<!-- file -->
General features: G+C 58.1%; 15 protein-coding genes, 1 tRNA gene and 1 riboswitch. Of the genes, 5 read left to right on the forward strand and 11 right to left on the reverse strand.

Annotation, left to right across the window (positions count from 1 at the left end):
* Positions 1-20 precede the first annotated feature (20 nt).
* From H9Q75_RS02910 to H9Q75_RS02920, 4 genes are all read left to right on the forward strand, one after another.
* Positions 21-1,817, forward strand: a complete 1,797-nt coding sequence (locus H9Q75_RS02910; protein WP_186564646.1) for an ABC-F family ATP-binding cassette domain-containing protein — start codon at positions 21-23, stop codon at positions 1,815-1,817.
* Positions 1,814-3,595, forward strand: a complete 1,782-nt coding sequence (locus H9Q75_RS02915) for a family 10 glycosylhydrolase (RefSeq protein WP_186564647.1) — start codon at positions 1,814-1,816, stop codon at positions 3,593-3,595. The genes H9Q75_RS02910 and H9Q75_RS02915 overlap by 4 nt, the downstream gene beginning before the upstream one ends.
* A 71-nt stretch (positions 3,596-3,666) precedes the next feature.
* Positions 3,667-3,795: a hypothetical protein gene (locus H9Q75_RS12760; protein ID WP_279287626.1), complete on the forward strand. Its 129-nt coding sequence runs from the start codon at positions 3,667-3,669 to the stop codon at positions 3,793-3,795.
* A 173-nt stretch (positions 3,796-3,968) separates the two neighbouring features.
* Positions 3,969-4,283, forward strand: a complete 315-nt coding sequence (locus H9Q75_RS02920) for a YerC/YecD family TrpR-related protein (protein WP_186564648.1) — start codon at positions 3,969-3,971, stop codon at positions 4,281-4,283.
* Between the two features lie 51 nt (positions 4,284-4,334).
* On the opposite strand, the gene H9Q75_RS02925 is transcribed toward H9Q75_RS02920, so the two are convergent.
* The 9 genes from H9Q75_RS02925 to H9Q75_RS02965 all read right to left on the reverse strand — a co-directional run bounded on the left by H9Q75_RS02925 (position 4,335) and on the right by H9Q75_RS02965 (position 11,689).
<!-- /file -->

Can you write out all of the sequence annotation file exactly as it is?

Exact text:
General features: G+C 58.1%; 15 protein-coding genes, 1 tRNA gene and 1 riboswitch. Of the genes, 5 read left to right on the forward strand and 11 right to left on the reverse strand.

Annotation, left to right across the window (positions count from 1 at the left end):
* Positions 1-20 precede the first annotated feature (20 nt).
* From H9Q75_RS02910 to H9Q75_RS02920, 4 genes are all read left to right on the forward strand, one after another.
* Positions 21-1,817, forward strand: a complete 1,797-nt coding sequence (locus H9Q75_RS02910; protein WP_186564646.1) for an ABC-F family ATP-binding cassette domain-containing protein — start codon at positions 21-23, stop codon at positions 1,815-1,817.
* Positions 1,814-3,595, forward strand: a complete 1,782-nt coding sequence (locus H9Q75_RS02915) for a family 10 glycosylhydrolase (RefSeq protein WP_186564647.1) — start codon at positions 1,814-1,816, stop codon at positions 3,593-3,595. The genes H9Q75_RS02910 and H9Q75_RS02915 overlap by 4 nt, the downstream gene beginning before the upstream one ends.
* A 71-nt stretch (positions 3,596-3,666) precedes the next feature.
* Positions 3,667-3,795: a hypothetical protein gene (locus H9Q75_RS12760; protein ID WP_279287626.1), complete on the forward strand. Its 129-nt coding sequence runs from the start codon at positions 3,667-3,669 to the stop codon at positions 3,793-3,795.
* A 173-nt stretch (positions 3,796-3,968) separates the two neighbouring features.
* Positions 3,969-4,283, forward strand: a complete 315-nt coding sequence (locus H9Q75_RS02920) for a YerC/YecD family TrpR-related protein (protein WP_186564648.1) — start codon at positions 3,969-3,971, stop codon at positions 4,281-4,283.
* Between the two features lie 51 nt (positions 4,284-4,334).
* On the opposite strand, the gene H9Q75_RS02925 is transcribed toward H9Q75_RS02920, so the two are convergent.
* The 9 genes from H9Q75_RS02925 to H9Q75_RS02965 all read right to left on the reverse strand — a co-directional run bounded on the left by H9Q75_RS02925 (position 4,335) and on the right by H9Q75_RS02965 (position 11,689).